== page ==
FORT BENNING, Ga. – In a June 2016 photo, students enrolled in Fort Benning's Maneuver Captain's Career Course (MCCC) take part in a field training exercise. Officers, including those attending the Maneuver Captain's Career Course here, are among those leaders who are now taking part in Project Athena, which the Army has adopted to help officers and noncommissioned officers (NCOs)in their professional self-development. Athena uses a battery of online self-assessments to help leaders gauge their strengths and shortcomings, after which they draw up an action plan and consult a more experienced leader on how to best pursue their development goals. At Fort Benning, in addition to captains in MCCC, lieutenants use Athena while attending the basic officer leader course for their assigned branch, ABOLC for Armor, and I-BOLC for Infantry. For maneuver branch NCOs, Fort Benning is currently setting up Athena within its advanced leaders course, or ALC, which includes Armor ALC and Infantry ALC. The next ALC classes are scheduled to start here March 26.
FORT BENNING, Ga. – In a June 2016 photo, students enrolled in Fort Benning's Maneuver Captain's Career Course (MCCC) take part in a field training exercise. Officers, including those attending the Maneuver Captain's Career Course here, are among those leaders who are now taking part in Project Athena, which the Army has adopted to help officers and noncommissioned officers (NCOs)in their professional self-development. Athena uses a battery of online self-assessments to help leaders gauge their strengths and shortcomings, after which they draw up an action plan and consult a more experienced leader on how to best pursue their development goals. At Fort Benning, in addition to captains in MCCC, lieutenants use Athena while attending the basic officer leader course for their assigned branch, ABOLC for Armor, and I-BOLC for Infantry. For maneuver branch NCOs, Fort Benning is currently setting up Athena within its advanced leaders course, or ALC, which includes Armor ALC and Infantry ALC. The next ALC classes are scheduled to start here March 26. (Photo Credit: U.S. Army photo by Patrick A. Albright, Maneuver Center of Excellence/Fort Benning Public Affairs) VIEW ORIGINAL

Fort Benning Public Affairs

FORT BENNING, Ga. – A new method the Army has adopted to help forge strong leadership by motivating officers and noncommissioned officers to embrace professional self-development, is underway at Fort Benning.

The method, known as Project Athena, is being put into operation Army-wide, and uses a battery of online self-assessments and other means to give leaders feedback that will help them develop. It looks at personality traits and tendencies, social and other skills, so they can pinpoint what to strengthen and what to fix, and chart a set of actions to become the best leaders they can be over time.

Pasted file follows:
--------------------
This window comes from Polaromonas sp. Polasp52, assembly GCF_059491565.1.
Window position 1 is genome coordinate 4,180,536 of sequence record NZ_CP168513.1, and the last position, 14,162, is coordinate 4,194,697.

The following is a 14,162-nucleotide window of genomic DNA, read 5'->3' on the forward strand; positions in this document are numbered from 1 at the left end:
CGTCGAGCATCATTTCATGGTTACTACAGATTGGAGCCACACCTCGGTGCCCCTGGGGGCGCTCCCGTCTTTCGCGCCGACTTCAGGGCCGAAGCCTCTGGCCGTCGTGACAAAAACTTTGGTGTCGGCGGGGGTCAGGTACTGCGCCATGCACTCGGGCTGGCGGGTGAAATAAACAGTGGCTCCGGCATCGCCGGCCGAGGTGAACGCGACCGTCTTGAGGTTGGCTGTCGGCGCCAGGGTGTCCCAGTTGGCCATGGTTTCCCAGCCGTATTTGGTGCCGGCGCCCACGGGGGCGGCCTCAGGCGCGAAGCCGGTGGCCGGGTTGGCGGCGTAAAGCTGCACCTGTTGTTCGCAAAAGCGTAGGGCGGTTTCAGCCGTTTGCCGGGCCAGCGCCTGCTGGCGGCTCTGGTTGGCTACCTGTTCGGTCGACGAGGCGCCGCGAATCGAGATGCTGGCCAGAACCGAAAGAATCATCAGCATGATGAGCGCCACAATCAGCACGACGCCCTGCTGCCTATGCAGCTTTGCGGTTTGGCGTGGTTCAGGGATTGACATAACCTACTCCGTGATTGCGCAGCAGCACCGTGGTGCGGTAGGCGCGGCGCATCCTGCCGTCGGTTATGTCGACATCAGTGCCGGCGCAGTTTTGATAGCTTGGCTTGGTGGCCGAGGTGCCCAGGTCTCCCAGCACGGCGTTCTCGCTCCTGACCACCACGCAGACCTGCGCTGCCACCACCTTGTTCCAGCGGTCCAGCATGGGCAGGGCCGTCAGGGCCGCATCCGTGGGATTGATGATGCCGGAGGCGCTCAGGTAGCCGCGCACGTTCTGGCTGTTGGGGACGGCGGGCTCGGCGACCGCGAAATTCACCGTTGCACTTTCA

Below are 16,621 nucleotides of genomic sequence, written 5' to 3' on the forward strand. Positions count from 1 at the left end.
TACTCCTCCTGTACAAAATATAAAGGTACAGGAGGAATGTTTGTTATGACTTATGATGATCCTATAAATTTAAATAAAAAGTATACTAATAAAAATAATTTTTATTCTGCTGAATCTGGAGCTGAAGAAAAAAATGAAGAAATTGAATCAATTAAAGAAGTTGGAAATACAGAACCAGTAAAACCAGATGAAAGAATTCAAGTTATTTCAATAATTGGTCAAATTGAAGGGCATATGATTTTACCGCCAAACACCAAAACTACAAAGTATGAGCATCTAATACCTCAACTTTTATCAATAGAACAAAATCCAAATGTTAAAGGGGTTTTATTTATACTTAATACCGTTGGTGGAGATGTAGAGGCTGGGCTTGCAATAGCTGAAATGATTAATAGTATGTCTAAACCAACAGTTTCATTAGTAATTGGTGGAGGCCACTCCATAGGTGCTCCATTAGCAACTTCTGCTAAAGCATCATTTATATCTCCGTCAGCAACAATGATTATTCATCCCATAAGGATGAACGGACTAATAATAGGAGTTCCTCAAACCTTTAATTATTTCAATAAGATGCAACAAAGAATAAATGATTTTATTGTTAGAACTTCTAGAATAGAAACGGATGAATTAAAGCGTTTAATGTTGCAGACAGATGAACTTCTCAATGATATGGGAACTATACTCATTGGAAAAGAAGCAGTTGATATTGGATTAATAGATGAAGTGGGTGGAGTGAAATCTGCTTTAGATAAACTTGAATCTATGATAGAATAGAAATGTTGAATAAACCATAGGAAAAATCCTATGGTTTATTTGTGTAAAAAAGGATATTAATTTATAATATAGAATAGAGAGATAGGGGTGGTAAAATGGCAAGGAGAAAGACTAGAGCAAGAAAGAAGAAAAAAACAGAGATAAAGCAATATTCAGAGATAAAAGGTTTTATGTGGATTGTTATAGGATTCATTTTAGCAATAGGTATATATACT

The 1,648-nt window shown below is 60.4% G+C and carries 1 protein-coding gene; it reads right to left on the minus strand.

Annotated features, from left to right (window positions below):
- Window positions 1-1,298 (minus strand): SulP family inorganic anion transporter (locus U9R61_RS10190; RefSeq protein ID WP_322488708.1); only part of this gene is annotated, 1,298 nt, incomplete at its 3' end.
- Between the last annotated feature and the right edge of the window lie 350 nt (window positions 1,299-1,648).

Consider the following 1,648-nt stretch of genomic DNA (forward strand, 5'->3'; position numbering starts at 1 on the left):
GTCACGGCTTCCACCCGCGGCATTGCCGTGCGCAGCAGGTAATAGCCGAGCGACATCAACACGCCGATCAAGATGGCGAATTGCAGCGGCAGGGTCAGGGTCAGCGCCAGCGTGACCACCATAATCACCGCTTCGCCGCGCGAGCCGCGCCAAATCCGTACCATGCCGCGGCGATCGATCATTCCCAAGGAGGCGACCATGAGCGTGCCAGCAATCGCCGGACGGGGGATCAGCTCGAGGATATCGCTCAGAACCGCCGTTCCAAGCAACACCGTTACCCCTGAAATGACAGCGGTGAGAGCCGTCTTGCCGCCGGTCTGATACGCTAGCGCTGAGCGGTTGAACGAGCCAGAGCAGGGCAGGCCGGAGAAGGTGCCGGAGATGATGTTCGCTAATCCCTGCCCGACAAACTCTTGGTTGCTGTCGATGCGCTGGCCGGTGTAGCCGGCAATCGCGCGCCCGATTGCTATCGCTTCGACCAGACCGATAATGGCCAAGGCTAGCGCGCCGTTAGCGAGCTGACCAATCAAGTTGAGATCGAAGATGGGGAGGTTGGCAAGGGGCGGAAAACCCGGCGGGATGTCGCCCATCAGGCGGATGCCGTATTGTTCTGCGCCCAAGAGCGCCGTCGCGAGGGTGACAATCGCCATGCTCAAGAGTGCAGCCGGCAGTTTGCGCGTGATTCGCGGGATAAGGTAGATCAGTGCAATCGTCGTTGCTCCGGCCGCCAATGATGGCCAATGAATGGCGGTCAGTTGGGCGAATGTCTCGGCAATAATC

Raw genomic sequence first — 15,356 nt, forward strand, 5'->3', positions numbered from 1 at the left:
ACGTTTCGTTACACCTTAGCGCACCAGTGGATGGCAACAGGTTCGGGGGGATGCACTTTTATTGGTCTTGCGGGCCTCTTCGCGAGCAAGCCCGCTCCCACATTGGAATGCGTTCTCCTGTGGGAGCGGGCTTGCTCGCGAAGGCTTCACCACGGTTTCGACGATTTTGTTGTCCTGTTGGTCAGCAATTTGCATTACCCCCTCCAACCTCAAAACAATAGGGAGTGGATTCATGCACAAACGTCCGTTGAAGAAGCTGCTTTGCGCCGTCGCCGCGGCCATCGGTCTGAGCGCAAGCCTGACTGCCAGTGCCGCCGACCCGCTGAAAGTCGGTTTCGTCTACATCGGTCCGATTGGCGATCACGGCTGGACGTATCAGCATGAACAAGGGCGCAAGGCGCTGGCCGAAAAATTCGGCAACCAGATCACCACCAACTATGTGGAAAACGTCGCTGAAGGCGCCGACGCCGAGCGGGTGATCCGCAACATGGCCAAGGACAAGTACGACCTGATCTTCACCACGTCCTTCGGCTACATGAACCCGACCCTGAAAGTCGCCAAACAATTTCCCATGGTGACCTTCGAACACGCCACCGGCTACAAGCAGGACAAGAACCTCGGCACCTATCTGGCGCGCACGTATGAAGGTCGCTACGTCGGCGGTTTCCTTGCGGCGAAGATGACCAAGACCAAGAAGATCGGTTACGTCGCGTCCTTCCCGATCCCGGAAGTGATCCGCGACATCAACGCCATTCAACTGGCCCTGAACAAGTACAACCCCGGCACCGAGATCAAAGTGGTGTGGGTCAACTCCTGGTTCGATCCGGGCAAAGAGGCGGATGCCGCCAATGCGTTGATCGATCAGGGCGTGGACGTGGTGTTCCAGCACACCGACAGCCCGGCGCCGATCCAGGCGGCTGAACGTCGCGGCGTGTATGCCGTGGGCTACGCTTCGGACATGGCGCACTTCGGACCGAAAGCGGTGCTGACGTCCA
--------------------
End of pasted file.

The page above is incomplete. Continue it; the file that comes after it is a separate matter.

Athena focuses on developing self-awareness among junior and mid-grade officers – lieutenants, captains and majors, and noncommissioned officers, or NCOs.

The Army's relies on "three pillars" to develop leaders, said Col. Sean Fisher, who heads the Directorate of Training and Doctrine (DOTD) at Fort Benning's U.S. Army Maneuver Center of Excellence.

The three are: "institutional" – various schools and other formal instruction; "operational" – through what leaders do as they perform their job, whether in garrison, in the field, or in a combat zone, and through self-development, he said.

The Army has designed Project Athena to bolster the self-development pillar, Fisher said.

"Athena was derived to give officers, initially, and now NCOs, an opportunity at the earliest points in their career to get some of the same reflection points, and to be able to see themselves and then to work on those things that are identified as needing improvement throughout their career," said Fisher.

The self-assessments cover three main areas: leadership, cognitive, and personal.

They delve into such matters as the leader's emotional stability, physical fitness, mental toughness, optimism, whether one is introverted or extroverted, communication skills, among many other areas. And they allow a student to survey others for candid feedback on the student's leadership abilities. Lieutenants and junior NCOs can survey their peers; captains, majors, and more senior NCOs can survey their peers, subordinates, and leaders senior to them.

Results of the various self-assessments – which the students are not required to disclose but are encouraged to act upon – help them see what strengths they have and should continue to build on, and where they may fall short and need to improve. They then write an individual development plan, or IDP, and discuss it with a more experienced leader who helps them chart a set of actions to pursue their goals.

Athena was developed by the Center for the Army Profession and Leadership (CAPL), part of the U.S. Army Combined Arms Center (CAC) at Fort Leavenworth, Kansas.